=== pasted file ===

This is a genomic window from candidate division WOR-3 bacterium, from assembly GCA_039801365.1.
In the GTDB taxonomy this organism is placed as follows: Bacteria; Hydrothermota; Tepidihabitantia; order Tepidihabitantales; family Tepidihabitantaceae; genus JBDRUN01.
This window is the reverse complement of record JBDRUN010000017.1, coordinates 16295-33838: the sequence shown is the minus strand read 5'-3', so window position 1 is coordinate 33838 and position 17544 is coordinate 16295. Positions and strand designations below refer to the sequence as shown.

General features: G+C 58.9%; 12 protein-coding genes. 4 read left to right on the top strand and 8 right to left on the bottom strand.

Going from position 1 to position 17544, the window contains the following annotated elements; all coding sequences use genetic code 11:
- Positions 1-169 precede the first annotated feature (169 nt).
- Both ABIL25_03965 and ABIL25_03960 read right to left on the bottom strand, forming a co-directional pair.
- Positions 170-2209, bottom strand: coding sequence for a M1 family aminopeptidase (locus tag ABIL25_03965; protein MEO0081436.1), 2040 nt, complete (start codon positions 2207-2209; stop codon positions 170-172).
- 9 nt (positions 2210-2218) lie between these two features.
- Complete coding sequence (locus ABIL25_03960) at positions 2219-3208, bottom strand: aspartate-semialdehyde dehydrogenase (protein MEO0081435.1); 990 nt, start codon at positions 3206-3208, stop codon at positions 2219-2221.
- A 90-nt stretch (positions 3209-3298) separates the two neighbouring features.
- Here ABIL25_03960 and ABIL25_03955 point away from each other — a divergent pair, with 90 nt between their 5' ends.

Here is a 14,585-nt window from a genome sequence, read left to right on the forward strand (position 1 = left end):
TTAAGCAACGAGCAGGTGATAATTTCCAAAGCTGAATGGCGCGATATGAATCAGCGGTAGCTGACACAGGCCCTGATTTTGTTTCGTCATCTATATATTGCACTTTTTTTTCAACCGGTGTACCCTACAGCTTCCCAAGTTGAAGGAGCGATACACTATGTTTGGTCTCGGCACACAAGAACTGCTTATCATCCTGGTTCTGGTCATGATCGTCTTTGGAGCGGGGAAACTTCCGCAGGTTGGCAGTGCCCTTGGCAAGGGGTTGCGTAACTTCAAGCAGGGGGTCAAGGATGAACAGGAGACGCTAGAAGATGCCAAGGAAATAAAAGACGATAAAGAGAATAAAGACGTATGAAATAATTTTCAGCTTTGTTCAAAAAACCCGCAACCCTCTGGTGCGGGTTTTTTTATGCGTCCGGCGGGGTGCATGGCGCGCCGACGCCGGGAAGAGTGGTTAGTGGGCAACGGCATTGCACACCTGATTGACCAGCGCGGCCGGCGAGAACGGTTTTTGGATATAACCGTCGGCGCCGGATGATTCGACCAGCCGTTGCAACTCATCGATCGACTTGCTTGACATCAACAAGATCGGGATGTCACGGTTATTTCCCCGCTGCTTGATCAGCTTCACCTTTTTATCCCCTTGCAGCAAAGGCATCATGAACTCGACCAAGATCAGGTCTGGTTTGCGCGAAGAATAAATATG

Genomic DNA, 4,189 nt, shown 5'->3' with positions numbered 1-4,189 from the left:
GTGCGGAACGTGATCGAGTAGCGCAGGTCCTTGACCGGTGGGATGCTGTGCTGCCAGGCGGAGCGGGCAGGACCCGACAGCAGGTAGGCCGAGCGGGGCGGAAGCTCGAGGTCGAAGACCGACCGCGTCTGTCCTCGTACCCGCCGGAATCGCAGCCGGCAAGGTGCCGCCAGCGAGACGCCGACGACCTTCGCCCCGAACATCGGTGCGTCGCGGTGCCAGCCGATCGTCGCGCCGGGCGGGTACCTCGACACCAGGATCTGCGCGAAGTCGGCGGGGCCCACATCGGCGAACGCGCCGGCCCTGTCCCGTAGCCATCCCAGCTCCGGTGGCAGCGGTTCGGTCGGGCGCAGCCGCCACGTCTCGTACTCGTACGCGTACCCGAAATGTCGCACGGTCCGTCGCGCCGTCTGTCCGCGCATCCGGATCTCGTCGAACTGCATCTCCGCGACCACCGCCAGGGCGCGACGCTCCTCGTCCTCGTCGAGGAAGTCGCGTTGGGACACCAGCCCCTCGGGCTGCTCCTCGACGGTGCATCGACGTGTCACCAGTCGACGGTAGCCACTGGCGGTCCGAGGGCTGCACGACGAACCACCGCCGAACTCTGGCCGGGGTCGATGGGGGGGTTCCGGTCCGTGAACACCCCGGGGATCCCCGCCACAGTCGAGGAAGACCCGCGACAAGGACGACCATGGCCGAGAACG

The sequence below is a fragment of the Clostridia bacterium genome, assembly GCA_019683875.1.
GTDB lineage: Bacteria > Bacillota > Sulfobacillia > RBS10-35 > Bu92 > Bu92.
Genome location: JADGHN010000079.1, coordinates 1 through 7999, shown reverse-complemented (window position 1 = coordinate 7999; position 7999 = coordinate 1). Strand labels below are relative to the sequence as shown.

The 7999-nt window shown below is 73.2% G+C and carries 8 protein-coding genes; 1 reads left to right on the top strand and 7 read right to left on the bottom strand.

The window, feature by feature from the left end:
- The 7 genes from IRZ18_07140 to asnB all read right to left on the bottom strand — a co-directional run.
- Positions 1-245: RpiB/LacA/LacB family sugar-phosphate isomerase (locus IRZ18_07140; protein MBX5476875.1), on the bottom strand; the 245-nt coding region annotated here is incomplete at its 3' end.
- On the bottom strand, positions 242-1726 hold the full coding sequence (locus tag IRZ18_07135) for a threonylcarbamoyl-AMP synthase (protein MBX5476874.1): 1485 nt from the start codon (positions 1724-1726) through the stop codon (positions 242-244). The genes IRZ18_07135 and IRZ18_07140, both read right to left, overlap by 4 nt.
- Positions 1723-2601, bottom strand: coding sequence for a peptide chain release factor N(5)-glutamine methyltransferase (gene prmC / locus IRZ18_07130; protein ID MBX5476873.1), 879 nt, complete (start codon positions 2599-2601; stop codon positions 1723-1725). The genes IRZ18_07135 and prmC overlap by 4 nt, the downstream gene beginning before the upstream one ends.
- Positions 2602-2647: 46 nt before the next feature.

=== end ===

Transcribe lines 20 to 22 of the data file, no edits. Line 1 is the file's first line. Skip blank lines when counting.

The 7999-nt window shown below is 73.2% G+C and carries 8 protein-coding genes; 1 reads left to right on the top strand and 7 read right to left on the bottom strand.

The window, feature by feature from the left end:
- The 7 genes from IRZ18_07140 to asnB all read right to left on the bottom strand — a co-directional run.